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3/3/09
Kippenberger: Rogue at MOMA
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It’s plain to see what Martin Kippenberger (1953 – 1997) did, judging from MOMA’s fairly comprehensive overview of this German artist. The question is, what didn’t he do? At various stages of his sadly brief life, he had the ambition to be an actor, writer, musician, and artist. He met each with varying success, but surely it is his body of artwork that best reflects the larger-than-life man who seemed to view the world as his playground and art history as his palette. He located his place in the universe for us by attaching tangents to other artists/artworks or historical items.

KippenbergerSubtitled The Problem Perspective and assembled by Ann Goldstein, senior curator at MOCA in LA, with Ann Temkin, MoMA’s chief curator of painting and sculpture, the centerpiece of the show is an installation that sums up Kippenberger’s madcap vision and breadth of ambition. Located in MOMA’s cavernous atrium space, entitled The Happy End of Franz Kafka’s “Amerika,” it is the ostensible set for a scene from Kafka’s unfinished book. On an artificial turf football field sit dozens of seating/table arrangements of every stripe, each unique unit a stand-alone artwork—a setting for so many simultaneous interviews made into a spectator sport by bleachers at two ends.

KippenbergerKippenberger’s paintings, sculptures and smaller installations occupy the sixth floor. The lobby space houses Spiderman Studio, featuring the artist as superhero, and a wall of posters whose bold designs encapsulate message and form. Kippenberger’s work is not so neatly packaged. In several paintings he compares himself to Picasso, whose prolificness and stylistic experimentations might have inspired Kippenberger (although it’s shocking to realize the Spaniard lived more than twice as long as the German). His wildly varying oeuvre reflects his addictive, rebellious, reportedly delinquent behavior. He was frequently the subject of his own painting—in his underwear like Picasso, but rendered in a brutal expressionist style reminiscent of Max Beckmann. He also scolds himself in a self-portrait mannequin titled Martin, into the Corner, You Should Be Ashamed of Yourself.

Many of Kippenberger’s works refer to subjects or artists that help to shape his identity as a German and an artist—museums and festivals, Joseph Beuys, Géricault, Nazism. It is understandable if Kippenberger’s reacted to Beuys’ dogmatic, deep impact on German identity and (well, all) art. Beuys—the soldier, near martyr, and intellectual whose materials themselves were symbolic of life and/or death—could easily have elicited from the next generation a polar reaction.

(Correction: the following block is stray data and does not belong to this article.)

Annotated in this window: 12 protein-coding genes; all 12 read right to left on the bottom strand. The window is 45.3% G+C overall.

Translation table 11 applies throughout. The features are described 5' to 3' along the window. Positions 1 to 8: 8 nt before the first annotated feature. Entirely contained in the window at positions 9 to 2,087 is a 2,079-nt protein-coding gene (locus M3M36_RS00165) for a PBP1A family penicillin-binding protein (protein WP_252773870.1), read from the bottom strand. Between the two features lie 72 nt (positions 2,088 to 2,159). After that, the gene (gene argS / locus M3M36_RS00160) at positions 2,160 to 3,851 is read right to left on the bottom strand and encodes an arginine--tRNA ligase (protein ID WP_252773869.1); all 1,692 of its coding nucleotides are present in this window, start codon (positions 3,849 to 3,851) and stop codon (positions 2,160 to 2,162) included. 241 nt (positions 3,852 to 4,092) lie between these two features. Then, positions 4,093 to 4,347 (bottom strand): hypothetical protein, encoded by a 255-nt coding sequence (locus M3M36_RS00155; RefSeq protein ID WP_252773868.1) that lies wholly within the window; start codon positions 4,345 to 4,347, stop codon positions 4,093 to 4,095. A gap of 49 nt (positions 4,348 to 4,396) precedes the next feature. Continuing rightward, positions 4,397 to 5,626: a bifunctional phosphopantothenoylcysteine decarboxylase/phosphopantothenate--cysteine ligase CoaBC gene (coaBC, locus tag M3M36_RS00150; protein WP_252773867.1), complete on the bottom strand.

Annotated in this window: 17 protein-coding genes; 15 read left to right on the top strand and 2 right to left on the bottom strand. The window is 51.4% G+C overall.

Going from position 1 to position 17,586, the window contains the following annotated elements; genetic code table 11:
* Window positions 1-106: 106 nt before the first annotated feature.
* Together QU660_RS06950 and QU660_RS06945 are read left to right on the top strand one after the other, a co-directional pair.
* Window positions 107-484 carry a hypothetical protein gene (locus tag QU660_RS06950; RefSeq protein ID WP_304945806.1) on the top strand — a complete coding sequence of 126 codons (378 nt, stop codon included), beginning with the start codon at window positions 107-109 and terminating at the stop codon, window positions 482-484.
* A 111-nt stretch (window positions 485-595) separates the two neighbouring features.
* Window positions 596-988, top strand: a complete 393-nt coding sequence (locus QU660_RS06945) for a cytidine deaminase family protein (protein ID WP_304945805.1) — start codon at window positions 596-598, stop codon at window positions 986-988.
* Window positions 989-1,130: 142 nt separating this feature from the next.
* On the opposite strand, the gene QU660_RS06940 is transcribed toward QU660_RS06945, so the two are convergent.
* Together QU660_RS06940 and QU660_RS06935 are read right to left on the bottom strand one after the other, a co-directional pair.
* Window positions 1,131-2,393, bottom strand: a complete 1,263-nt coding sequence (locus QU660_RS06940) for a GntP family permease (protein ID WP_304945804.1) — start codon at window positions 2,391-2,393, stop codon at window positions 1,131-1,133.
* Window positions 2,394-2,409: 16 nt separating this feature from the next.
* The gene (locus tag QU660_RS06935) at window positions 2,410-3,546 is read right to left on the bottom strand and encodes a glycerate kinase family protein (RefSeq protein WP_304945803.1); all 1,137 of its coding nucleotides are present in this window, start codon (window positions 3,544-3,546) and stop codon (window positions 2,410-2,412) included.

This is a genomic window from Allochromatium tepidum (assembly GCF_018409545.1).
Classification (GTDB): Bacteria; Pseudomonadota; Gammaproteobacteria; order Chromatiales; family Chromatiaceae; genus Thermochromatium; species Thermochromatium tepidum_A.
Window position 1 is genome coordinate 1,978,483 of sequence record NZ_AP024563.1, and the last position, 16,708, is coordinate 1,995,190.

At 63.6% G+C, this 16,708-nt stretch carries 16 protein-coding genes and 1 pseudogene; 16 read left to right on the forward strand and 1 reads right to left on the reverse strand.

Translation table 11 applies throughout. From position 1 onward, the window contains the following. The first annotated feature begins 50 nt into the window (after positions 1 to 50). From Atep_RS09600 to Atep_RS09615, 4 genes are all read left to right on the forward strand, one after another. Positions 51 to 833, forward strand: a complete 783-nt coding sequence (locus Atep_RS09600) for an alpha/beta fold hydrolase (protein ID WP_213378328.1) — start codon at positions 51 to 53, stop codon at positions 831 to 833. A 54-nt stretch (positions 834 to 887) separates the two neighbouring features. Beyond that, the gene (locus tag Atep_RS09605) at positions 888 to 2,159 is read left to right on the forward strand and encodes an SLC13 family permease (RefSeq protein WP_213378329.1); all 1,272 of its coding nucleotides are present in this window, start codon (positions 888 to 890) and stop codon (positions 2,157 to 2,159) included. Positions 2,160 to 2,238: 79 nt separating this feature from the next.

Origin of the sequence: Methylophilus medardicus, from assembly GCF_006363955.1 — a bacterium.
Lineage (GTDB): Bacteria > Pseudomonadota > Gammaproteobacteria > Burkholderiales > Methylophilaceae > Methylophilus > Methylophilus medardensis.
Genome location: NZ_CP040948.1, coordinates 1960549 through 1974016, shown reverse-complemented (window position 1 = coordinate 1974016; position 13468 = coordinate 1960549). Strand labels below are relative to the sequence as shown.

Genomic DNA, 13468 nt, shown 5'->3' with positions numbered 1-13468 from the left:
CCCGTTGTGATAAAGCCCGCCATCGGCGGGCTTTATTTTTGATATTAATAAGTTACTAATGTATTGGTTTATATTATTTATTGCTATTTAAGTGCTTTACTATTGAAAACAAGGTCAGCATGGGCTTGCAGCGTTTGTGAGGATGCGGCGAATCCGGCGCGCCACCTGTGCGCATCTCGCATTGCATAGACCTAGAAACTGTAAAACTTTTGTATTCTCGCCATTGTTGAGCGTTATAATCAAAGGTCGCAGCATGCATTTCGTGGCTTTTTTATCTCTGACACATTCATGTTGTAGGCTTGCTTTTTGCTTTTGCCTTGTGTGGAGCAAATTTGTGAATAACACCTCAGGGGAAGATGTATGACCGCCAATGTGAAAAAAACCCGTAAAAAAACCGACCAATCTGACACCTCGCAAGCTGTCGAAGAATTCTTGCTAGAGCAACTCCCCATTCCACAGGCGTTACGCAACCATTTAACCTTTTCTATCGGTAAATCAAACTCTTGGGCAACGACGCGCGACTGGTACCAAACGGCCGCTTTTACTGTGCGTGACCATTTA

Kippenberger’s most poetic paintings include Not Knowing Why but Not Knowing What For, from 1984, featuring geometrical shapes overlaid with the title’s script written in clear silicon. His self-referential character, Fred the Frog, often holding a stein of beer, became the subject of a series including a crucifixion that was, hilariously, condemned by religious leaders. His witty sculptures that often take on the guises of furniture or crates connect him to Fluxus. A relatively delicate series of drawings made on hotel stationery balances out these bulky constructions and visual one-liners. One of his last projects, based on Gericault’s Raft of Medusa, is egomaniacal, elegiac, and cognizant of mortality. On purpose or by accident, Kippenberger certainly covered his bases.

Pictures: (top) The Happy End of Franz Kafka¹s ³Amerika² at Museum Boijmans Van Beuningen, Rotterdam, 1994, Mixed media, dimensions variable. © Estate Martin Kippenberger, Galerie Gisela, Capitain, Cologne. (bottom) The problem perspective. You are not the problem, it¹s the problem-maker in your head, 1986, Oil on canvas, 70 7/8 x 59 1/16 in. Collection of Margaret and Daniel Loeb, New York, © Estate Martin Kippenberger, Galerie Gisela Capitain, Cologne.

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SundayArts is made possible in part by First Republic Bank and by the Rubin Museum of Art. Funding for SundayArts is also made possible by Rosalind P. Walter, The Paul and Irma Milstein Foundation, The Philip & Janice Levin Foundation, Elise Jaffe and Jeffrey Brown, Jody and John Arnhold, and The Lemberg Foundation. This program is supported, in part, by public funds from the New York City Department of Cultural Affairs in partnership with the City Council. Additional funding provided by members of THIRTEEN.